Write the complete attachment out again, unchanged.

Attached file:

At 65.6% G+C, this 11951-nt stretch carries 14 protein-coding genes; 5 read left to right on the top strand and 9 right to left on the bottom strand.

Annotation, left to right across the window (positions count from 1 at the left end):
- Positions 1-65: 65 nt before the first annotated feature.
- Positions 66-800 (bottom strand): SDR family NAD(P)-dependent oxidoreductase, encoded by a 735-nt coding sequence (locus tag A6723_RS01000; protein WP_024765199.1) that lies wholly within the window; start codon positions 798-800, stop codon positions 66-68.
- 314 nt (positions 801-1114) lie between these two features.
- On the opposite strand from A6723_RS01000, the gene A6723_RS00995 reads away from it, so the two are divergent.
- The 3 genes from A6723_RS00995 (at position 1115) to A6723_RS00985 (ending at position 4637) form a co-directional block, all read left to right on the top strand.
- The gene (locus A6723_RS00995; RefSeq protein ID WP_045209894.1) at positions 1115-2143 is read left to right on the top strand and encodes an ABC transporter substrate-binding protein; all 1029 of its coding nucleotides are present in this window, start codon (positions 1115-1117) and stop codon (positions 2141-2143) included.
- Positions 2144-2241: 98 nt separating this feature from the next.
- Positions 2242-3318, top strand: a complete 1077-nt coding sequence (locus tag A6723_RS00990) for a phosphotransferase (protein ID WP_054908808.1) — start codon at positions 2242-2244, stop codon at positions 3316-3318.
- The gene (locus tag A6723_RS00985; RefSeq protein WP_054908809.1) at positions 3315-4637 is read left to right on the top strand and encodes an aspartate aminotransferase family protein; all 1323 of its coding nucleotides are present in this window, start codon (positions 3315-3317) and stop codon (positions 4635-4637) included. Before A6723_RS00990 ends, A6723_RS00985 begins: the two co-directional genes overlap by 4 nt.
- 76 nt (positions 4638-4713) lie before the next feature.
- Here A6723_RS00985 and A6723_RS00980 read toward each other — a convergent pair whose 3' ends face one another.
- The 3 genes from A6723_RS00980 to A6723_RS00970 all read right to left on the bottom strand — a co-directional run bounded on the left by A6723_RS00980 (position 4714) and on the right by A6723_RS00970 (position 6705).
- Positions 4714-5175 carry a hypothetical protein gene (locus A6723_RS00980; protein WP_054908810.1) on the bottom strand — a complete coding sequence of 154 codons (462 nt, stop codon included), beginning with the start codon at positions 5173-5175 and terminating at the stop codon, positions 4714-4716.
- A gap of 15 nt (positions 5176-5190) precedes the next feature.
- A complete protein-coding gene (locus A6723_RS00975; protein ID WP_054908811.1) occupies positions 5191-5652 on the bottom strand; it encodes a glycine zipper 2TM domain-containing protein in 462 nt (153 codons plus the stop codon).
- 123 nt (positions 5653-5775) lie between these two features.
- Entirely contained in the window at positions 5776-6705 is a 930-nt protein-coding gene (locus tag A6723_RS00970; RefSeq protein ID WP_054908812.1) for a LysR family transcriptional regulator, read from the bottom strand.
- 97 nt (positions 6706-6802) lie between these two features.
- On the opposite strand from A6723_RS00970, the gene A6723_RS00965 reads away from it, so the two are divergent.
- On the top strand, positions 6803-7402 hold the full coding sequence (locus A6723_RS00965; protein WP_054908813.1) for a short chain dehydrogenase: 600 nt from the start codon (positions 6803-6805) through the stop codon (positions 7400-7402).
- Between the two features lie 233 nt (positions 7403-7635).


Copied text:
At 65.6% G+C, this 11951-nt stretch carries 14 protein-coding genes; 5 read left to right on the top strand and 9 right to left on the bottom strand.

Annotation, left to right across the window (positions count from 1 at the left end):
- Positions 1-65: 65 nt before the first annotated feature.
- Positions 66-800 (bottom strand): SDR family NAD(P)-dependent oxidoreductase, encoded by a 735-nt coding sequence (locus tag A6723_RS01000; protein WP_024765199.1) that lies wholly within the window; start codon positions 798-800, stop codon positions 66-68.
- 314 nt (positions 801-1114) lie between these two features.
- On the opposite strand from A6723_RS01000, the gene A6723_RS00995 reads away from it, so the two are divergent.
- The 3 genes from A6723_RS00995 (at position 1115) to A6723_RS00985 (ending at position 4637) form a co-directional block, all read left to right on the top strand.
- The gene (locus A6723_RS00995; RefSeq protein ID WP_045209894.1) at positions 1115-2143 is read left to right on the top strand and encodes an ABC transporter substrate-binding protein; all 1029 of its coding nucleotides are present in this window, start codon (positions 1115-1117) and stop codon (positions 2141-2143) included.
- Positions 2144-2241: 98 nt separating this feature from the next.
- Positions 2242-3318, top strand: a complete 1077-nt coding sequence (locus tag A6723_RS00990) for a phosphotransferase (protein ID WP_054908808.1) — start codon at positions 2242-2244, stop codon at positions 3316-3318.
- The gene (locus tag A6723_RS00985; RefSeq protein WP_054908809.1) at positions 3315-4637 is read left to right on the top strand and encodes an aspartate aminotransferase family protein; all 1323 of its coding nucleotides are present in this window, start codon (positions 3315-3317) and stop codon (positions 4635-4637) included. Before A6723_RS00990 ends, A6723_RS00985 begins: the two co-directional genes overlap by 4 nt.
- 76 nt (positions 4638-4713) lie before the next feature.
- Here A6723_RS00985 and A6723_RS00980 read toward each other — a convergent pair whose 3' ends face one another.
- The 3 genes from A6723_RS00980 to A6723_RS00970 all read right to left on the bottom strand — a co-directional run bounded on the left by A6723_RS00980 (position 4714) and on the right by A6723_RS00970 (position 6705).
- Positions 4714-5175 carry a hypothetical protein gene (locus A6723_RS00980; protein WP_054908810.1) on the bottom strand — a complete coding sequence of 154 codons (462 nt, stop codon included), beginning with the start codon at positions 5173-5175 and terminating at the stop codon, positions 4714-4716.
- A gap of 15 nt (positions 5176-5190) precedes the next feature.
- A complete protein-coding gene (locus A6723_RS00975; protein ID WP_054908811.1) occupies positions 5191-5652 on the bottom strand; it encodes a glycine zipper 2TM domain-containing protein in 462 nt (153 codons plus the stop codon).
- 123 nt (positions 5653-5775) lie between these two features.
- Entirely contained in the window at positions 5776-6705 is a 930-nt protein-coding gene (locus tag A6723_RS00970; RefSeq protein ID WP_054908812.1) for a LysR family transcriptional regulator, read from the bottom strand.
- 97 nt (positions 6706-6802) lie between these two features.
- On the opposite strand from A6723_RS00970, the gene A6723_RS00965 reads away from it, so the two are divergent.
- On the top strand, positions 6803-7402 hold the full coding sequence (locus A6723_RS00965; protein WP_054908813.1) for a short chain dehydrogenase: 600 nt from the start codon (positions 6803-6805) through the stop codon (positions 7400-7402).
- Between the two features lie 233 nt (positions 7403-7635).